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Limit Switches vs. Proximity Switches- What’s the difference?

April 1, 2014
Switch Tops for Waukesha W60 Valves

Switch Tops for Waukesha W60 Valves

Control of today’s process systems range from complete computer systems  to operators manually controlling valves. One area of process control is valve automation. While valve automation can seem like a very daunting task, especially when compared to simple pull handles, there are a few common tools whose understanding can go a long way to helping users feel comfortable automating their processes. This post fill focus on limit and proximity switches, what they are, and how they are different.

Let’s start by clearing something up- the term “limit switch” is a misnomer. Limit switches do not limit the travel of a pneumatic actuator, instead they indicate when an actuator has reached, or has not reached, a specified point of actuation. “Position indicating switch” is probably a more accurate term. A limit switch, also known as a mechanical or micro switch, is a mechanical switching device that is made up of an input shaft coupled to the valve actuator. As the actuator cycles, the limit switch input shaft strokes and actuates the switches. Position feedback switches are used in a variety of applications such as light indication, valve sequencing, alarms, and interlocks.

Electric limit switches are usually characterized by the number of poles and throws they contain. A pole is the component of the switch that is moved by the switch to make or break an electrical connection. The total number of possible electric connections that can be made by a given pole are called throws. A limit switch can be either a single pull, single throw (on/off), single pole, double throw (either normally open or normally closed), or double pole, double throw (two moving components, both either normally open or normally closed).  These switches are often coupled to a visual indicator that will locally indicate valve position to operators while also providing electrical feedback to a DCS. Limit switches are economical and available in 120 VAC as well as 12-48VDC and are available in all of our WCB, ITT, ball, and butterfly valve offerings.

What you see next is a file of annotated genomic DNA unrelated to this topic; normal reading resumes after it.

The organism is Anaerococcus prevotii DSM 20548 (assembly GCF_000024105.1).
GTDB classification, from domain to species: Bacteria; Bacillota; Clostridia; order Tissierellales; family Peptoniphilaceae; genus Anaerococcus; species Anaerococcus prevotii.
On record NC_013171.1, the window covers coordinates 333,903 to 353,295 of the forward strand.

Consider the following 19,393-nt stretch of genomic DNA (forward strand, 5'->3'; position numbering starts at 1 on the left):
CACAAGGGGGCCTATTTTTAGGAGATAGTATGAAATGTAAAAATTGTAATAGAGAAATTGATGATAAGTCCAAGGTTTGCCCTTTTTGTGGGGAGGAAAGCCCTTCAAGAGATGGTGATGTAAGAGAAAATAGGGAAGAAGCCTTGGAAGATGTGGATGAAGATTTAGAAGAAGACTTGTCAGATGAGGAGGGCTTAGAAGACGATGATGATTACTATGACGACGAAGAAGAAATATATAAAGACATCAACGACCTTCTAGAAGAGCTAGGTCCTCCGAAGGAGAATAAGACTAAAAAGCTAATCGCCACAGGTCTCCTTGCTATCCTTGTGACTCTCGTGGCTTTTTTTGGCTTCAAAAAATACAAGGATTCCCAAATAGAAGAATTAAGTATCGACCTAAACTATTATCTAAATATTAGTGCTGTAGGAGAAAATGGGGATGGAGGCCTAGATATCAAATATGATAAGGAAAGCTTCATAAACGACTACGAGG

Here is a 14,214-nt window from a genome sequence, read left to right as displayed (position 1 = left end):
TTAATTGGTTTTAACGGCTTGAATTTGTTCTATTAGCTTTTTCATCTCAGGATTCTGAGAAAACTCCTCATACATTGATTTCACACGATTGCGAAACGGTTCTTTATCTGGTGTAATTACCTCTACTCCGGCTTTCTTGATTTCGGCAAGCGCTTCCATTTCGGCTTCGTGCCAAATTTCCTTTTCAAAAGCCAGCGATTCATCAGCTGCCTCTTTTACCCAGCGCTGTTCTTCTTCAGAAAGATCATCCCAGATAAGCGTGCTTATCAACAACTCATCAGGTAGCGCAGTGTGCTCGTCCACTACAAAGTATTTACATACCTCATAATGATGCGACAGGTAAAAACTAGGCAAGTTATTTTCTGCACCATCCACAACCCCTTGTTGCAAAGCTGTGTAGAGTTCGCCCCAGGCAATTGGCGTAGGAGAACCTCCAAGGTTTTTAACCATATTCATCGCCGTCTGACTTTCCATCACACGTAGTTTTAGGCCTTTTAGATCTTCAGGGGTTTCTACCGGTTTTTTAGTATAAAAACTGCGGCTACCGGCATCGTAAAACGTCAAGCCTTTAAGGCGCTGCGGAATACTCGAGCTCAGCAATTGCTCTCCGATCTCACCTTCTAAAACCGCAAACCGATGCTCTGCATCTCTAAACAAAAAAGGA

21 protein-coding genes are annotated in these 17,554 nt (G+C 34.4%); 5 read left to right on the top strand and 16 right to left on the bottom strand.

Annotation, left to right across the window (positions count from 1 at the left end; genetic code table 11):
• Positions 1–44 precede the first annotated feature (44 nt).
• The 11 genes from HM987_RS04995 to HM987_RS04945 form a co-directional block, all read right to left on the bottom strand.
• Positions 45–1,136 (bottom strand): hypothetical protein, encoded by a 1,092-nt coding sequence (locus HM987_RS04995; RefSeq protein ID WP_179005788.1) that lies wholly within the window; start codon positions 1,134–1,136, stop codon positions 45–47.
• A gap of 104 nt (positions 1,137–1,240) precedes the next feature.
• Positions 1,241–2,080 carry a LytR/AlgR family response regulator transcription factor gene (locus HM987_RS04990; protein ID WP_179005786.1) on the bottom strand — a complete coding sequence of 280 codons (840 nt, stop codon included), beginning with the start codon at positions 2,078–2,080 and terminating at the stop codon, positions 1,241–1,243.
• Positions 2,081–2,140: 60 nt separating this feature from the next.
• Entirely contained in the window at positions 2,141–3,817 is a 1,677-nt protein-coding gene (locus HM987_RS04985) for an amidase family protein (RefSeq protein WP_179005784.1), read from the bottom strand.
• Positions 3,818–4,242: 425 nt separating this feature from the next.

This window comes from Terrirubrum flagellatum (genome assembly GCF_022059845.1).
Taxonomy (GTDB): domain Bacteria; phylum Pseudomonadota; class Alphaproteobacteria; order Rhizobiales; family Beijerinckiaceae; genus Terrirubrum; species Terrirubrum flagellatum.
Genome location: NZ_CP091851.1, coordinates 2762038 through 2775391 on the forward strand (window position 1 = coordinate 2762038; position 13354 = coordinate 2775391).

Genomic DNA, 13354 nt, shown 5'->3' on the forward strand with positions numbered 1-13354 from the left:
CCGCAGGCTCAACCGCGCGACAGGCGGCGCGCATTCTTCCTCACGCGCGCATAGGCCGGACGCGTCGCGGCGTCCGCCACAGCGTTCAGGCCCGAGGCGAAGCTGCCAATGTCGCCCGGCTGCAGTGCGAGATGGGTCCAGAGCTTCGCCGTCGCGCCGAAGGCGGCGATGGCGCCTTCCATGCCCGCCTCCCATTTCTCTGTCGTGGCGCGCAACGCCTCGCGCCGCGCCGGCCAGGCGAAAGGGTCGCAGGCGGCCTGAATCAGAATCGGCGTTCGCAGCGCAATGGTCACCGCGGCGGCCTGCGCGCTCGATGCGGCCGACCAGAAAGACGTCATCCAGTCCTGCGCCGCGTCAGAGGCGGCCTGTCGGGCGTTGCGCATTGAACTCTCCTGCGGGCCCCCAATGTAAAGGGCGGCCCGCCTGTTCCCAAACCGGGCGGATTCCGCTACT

Another way of communicating a valve position is with a proximity switch. A prox switch serves the same function as a limit switch, the means by which a proximity switch communicates position, however, is quite different. A proximity switch operates when a metallic or magnetic object is brought into close proximity to the switch sensing area. A proximity sensor uses a coil to generate an electromagnetic field which is propagated by an oscillator. A detection circuit detects a change in the electromagnetic field when an object enters it and relays it to the output circuit, which produces the output signal. In a pneumatically actuated valve, the moving object is generally the actuator stem.

Automated ITT Sanitary Diaphragm Valve with Switch Housing

Automated ITT Sanitary Diaphragm Valve with Switch Housing

Proximity sensors operate without any physical contact from the object itself. This makes them ideal for use in dirty or wet environments. Prox switches are less sensitive to dust, moisture, moisture and oil than limit switches and their internal solid state circuitry makes them better suited for applications with high levels of vibration than the mechanical limit switches. Like limit switches, prox switches are available in 120 VAC as well as 12-48VDC and are available in all of our sanitary valve offerings.

In sum, both limit and proximity switches serve the same purpose- to indicate valve position. The means by which they accomplish this, however, are quite different. While limit switches are simple and economical, proximity switches can better suited for harsh environments. Future posts will focus on other valve automation elements, including solenoids and positioners.

Most automated sanitary valves today, be it stem seat, ball, butterfly are diaphragm types are available with wither limit or proximity switches. If you have any questions about how to figure out what position your valve is in, contact a Holland Sales Engineer today.

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